It’s everything, it's what creates art you know, people's unique stories is what creates and cultivates and honors roots. Everybody has a story that is really important and if we if we hide our story then we hide ourselves. Art comes from a vulnerable transition of asking those hard questions about who you are and what matters and about what you have to offer, even when the world is telling you it doesn't matter. You can think that you’re alone and then you find out you're not alone. Sometimes your feeling of isolation is going to be the same as someone else’s, but you can at least gather to feel each other’s hearts, and you know and that's what art is. Art is an immeasurable opportunity to bridge the gap and inform people. Sometimes that comes from passion and love, and sometimes it comes from rage and angst and all of those stories are important. I always try to be really careful at open mikes not to let my own emotions get in the way of what people need to express. Respect the mic has kind of been an old school rule, you have to listen to who's speaking and you'll get your chance to say your piece later. Poet As Muse invites artists to come in and paint during open mics. The poet is the subject of the art so and that was kind of the beauty in it. I actually also want to credit Lu Cong for helping create Poet As Muse and also for naming it.
I know you're surrounded by a lot of like powerful moments all the time but is there one moment you’d like to share that stands out to you?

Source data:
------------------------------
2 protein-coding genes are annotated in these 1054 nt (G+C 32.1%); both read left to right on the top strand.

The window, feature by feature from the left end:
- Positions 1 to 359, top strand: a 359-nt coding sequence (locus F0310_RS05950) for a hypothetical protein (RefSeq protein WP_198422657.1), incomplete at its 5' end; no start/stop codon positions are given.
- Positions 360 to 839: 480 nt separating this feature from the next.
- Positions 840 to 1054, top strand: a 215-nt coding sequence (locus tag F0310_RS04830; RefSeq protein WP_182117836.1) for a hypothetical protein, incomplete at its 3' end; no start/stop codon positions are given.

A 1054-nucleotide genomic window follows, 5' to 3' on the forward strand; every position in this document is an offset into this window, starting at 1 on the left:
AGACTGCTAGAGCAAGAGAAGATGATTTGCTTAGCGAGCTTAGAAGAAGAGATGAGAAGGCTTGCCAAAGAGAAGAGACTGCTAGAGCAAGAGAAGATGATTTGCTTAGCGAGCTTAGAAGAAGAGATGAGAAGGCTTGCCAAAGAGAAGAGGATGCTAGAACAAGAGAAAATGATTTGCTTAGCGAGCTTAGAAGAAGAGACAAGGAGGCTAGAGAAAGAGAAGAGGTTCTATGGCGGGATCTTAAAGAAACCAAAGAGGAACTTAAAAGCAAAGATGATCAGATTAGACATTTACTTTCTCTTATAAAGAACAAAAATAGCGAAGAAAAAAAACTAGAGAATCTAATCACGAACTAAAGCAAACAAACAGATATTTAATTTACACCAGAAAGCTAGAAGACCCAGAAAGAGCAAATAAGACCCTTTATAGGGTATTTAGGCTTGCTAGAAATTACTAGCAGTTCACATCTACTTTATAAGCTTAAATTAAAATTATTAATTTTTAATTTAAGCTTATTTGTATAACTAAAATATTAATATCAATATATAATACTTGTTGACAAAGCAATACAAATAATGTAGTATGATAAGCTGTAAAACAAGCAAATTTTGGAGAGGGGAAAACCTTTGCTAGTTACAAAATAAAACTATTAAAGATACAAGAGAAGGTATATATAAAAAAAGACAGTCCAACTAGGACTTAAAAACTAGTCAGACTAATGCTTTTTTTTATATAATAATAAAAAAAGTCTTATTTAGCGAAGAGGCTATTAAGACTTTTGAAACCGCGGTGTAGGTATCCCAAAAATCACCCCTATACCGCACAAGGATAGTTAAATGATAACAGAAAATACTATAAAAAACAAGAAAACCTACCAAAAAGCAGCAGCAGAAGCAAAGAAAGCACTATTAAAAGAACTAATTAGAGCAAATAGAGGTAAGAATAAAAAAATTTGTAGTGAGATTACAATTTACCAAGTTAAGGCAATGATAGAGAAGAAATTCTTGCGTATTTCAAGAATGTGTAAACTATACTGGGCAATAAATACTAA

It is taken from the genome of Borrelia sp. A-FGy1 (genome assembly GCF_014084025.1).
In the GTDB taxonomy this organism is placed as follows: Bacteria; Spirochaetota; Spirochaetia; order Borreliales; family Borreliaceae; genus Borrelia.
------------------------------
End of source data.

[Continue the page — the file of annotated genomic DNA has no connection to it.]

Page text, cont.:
There are definitely a lot of moments, this is a hard one. I want to say the open mic that took place on September 29th was actually really powerful because it had a mother and daughter feature who used to frequent the original Derani café on 13th and Marion, which was through an open Mic there created by LadySpeech Sankofa called Freedom of Speech. It was a co-feature, and they had recorded a session took place years ago at the original café. The night of the 29th, they played that recording. It was a full circle experience that came to the new South Broadway location, which was amazing. I mean there are lots of moments but that is very fresh in my mind as being absolutely inspiring. To see how they have evolved and overcome life challenges since then has also been incredible.
Finally, is there anything you’d like to highlight or bring attention to?
There are so many things that we need to bring attention to. Closest to my heart though is honoring the way community can help heal people’s families. We are not isolated, and we need to come out of space of isolation. Allow yourself to be open to what can heal you, don’t be so open that you’re overwhelmed, but let the light shine through. It’s also important to say that it’s okay to be uncomfortable, challenging yourself is how you grow, there need to be forces at play to challenge the growth. Reject the way of thinking that you always have to be okay, this way of thinking has caused harm because people assume they need to be hurt, adding to a lineage of wounds, instead of reaching out. Spread love and be kind, people thrive in loving environments so let people speak their truth.